Strain (muscle)

26.0

22.0

Sprain (ligament)

23.9

21.8

Tendinitis

14.5

14.4

Cartilage tear

5.3

7.5

Puncture

3.3

4.9

Torn tendon

2.4

3.8

Fracture

2.1

3.6

Laceration

3.0

3.5

Other

18.9

18.5

______________________________________________________________________________________

Part IV - Most Serious Injury During Your Fencing Career

Part IV addresses similar questions to those presented in Part III but relative to the most serious injury ever received. Highlights of the responses follow:

1,246 fencers reported on worst career injury.

Knee (19%) and ankle (14%) problems were most common; again, as would be expected muscle strain (22%) and joint sprain (22%) were the most frequently reported type of injury (similar to report of worst injury within the last year).

61 fencers (approximately 1 in 20) listed a puncture wound as their most serious career injury; wounds were delivered to the face, neck, chest and abdomen as well as to the arms and legs.

Approximately 1/3 of most serious career injuries were rated as having a significant impact on fencing success.

The causes of injury were (again) attributed to a wide variety of behavioral factors (60%) and problems with equipment and facilities (28%).

Problems with strips and shoes, and with poor technique and inadequate warm-up were (again) noted.

Approximately 12% of most serious career injuries are attributed to the behavior of others (most notably dangerous tactics by opponent), similar results were obtained for most serious injury within the last year.

______________________________________________________________________________________

Factors Contributing to Worst Injury in Past Year and Worst Injury During Fencing Career

______________________________________________________________________________________

 

Worst in Last Year (%)

Worst in Career (%)

Personal Factors

48.3

46.2

Poor technique

12.2

14.7

Inadequate warm-up

13.2

11.2

Fatigue

11.0

10.0

Dangerous tactics

2.4

2.5

Other

9.5

7.8

Behavior of Others

12.7

13.7

Dangerous tactics by opponent

8.5

9.0

Poor coaching

1.0

1.6

Poor officiating

1.6

1.4

Other

1.6

1.6

Equipment and Facilities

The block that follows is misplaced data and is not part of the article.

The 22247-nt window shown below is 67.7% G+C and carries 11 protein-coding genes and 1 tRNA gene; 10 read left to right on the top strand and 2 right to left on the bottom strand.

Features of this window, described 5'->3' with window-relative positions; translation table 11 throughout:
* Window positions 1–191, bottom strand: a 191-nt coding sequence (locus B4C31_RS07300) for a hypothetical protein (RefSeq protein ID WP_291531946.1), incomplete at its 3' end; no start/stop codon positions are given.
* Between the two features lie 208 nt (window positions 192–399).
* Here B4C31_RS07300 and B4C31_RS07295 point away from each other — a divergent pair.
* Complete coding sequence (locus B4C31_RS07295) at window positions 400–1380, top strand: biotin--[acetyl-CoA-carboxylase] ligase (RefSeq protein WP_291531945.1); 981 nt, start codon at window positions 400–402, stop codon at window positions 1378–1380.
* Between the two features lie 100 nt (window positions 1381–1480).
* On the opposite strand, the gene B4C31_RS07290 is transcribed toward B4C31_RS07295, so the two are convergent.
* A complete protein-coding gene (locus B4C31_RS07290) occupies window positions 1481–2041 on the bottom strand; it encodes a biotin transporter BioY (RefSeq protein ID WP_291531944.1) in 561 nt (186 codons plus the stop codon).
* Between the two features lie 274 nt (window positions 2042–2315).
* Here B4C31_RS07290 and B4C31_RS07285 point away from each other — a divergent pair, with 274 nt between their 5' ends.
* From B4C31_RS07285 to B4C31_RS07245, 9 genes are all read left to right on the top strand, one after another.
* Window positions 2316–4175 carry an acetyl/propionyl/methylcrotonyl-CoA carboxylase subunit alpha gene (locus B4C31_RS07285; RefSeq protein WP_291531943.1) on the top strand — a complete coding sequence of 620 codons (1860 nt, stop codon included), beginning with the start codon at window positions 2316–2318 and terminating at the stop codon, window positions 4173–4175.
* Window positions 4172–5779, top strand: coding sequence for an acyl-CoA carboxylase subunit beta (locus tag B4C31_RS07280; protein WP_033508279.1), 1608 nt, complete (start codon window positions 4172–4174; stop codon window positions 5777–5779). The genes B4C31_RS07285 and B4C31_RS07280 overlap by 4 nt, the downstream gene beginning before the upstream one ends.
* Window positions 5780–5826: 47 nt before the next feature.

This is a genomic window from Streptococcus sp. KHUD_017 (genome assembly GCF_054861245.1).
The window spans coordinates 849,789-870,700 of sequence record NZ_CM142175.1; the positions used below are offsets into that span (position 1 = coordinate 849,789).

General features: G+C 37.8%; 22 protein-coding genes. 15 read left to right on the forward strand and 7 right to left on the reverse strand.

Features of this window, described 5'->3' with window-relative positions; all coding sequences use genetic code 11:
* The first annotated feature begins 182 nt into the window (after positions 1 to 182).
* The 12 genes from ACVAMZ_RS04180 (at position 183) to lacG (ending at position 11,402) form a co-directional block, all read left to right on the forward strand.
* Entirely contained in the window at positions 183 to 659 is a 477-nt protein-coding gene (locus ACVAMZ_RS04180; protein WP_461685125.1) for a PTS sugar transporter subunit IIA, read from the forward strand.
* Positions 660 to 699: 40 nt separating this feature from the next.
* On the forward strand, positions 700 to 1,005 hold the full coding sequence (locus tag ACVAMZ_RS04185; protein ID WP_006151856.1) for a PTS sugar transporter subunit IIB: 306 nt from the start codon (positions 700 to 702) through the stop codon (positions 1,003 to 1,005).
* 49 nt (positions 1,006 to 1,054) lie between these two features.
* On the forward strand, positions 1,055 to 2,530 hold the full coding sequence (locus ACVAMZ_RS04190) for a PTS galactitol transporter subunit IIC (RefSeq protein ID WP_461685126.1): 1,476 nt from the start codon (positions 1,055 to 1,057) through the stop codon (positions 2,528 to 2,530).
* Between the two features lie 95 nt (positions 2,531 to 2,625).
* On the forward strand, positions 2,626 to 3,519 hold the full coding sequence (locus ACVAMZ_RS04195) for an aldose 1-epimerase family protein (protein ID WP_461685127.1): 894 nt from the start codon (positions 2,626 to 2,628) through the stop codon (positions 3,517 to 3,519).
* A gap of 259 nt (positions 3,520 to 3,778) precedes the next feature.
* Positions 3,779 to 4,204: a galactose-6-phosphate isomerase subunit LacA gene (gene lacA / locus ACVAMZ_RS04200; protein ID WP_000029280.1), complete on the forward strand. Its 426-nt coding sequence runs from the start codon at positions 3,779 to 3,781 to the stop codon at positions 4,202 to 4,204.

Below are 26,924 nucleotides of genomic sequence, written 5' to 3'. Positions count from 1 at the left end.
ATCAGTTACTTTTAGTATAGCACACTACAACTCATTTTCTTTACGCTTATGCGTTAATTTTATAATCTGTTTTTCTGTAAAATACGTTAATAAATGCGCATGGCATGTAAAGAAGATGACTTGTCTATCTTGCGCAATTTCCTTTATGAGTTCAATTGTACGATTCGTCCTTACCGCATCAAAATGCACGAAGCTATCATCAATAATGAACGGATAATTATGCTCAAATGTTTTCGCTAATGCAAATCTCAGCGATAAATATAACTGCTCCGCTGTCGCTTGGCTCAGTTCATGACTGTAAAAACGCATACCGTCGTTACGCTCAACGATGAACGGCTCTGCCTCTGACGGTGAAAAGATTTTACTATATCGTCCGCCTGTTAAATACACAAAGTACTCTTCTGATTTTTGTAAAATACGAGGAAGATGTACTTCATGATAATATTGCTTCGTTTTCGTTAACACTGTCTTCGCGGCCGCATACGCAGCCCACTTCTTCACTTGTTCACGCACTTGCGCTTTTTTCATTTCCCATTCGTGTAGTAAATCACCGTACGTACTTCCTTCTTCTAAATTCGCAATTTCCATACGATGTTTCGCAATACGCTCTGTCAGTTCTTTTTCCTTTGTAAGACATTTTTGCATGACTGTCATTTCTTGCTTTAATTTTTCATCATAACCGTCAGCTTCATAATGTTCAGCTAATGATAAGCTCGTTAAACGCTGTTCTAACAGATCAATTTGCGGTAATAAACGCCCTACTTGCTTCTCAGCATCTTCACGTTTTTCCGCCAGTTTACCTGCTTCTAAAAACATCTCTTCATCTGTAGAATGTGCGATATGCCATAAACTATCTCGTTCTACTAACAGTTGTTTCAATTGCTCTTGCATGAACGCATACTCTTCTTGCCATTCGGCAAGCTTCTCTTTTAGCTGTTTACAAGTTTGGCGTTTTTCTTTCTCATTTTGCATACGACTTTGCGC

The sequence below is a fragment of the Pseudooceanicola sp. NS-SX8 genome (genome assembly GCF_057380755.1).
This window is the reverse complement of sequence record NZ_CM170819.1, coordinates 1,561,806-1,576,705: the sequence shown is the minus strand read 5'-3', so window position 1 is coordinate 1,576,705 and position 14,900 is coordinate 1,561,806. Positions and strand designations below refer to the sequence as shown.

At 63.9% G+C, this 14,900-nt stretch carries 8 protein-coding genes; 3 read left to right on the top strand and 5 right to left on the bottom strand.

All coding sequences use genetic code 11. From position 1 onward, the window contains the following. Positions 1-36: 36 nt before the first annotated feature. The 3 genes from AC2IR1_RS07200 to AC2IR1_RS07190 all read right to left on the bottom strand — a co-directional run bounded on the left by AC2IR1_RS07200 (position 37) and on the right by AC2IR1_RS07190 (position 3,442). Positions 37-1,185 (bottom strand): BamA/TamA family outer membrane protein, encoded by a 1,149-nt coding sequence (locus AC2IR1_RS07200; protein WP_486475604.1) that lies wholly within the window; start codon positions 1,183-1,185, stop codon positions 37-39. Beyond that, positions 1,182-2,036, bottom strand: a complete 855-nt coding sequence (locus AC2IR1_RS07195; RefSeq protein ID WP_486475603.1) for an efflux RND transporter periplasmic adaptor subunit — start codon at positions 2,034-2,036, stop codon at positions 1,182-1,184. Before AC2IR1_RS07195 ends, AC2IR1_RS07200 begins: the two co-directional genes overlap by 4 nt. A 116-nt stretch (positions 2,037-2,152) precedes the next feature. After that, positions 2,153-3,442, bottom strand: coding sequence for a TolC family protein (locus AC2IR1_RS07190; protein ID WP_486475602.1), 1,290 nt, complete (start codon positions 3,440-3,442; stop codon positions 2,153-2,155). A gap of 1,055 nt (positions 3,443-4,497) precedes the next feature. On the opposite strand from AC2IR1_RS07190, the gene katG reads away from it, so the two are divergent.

27.9

27.8

Strip

9.6

9.7

Shoes

9.5

8.3

Weapon

4.5

4.6

Jacket

0.8

1.3

Mask

0.4

0.5

Lighting

0.4

0.5

Other

2.7

2.9

No Identifiable Contributing Factors

11.1

12.4

______________________________________________________________________________________

Part V - Miscellaneous

Part V assesses: chronic minor injury, incidence of fencing strip related injury, type of fencing strip causing injury, and comments on injuries. Results are presented below:

4% (1 in 25) fencers indicated that chronic minor injury significantly impacted their fencing performance.

Approximately 1/3 of all fencers who responded to the survey reported at least one injury due to problems with the fencing strip; review of comments suggests that problems with strips are a major source of concern to USFA members.

Strip related injuries were attributed to surface hardness, inadequate anchoring, and raised strips.

A significant number of comments were provided by fencers who had received or delivered a puncture wound as well as by those who observed a puncture wound injury.

Summary

The results of the USFA Injury Survey lead to the following conclusions:

Although the general medical literature suggests that fencing injuries occur at a relatively low rate (in comparison to other directly competitive sports), fencing injuries have a negative impact on the success of a significant number of fencers and hence on the sport of fencing.

Greater than half of all injuries are to the lower extremities, most commonly knees and ankles.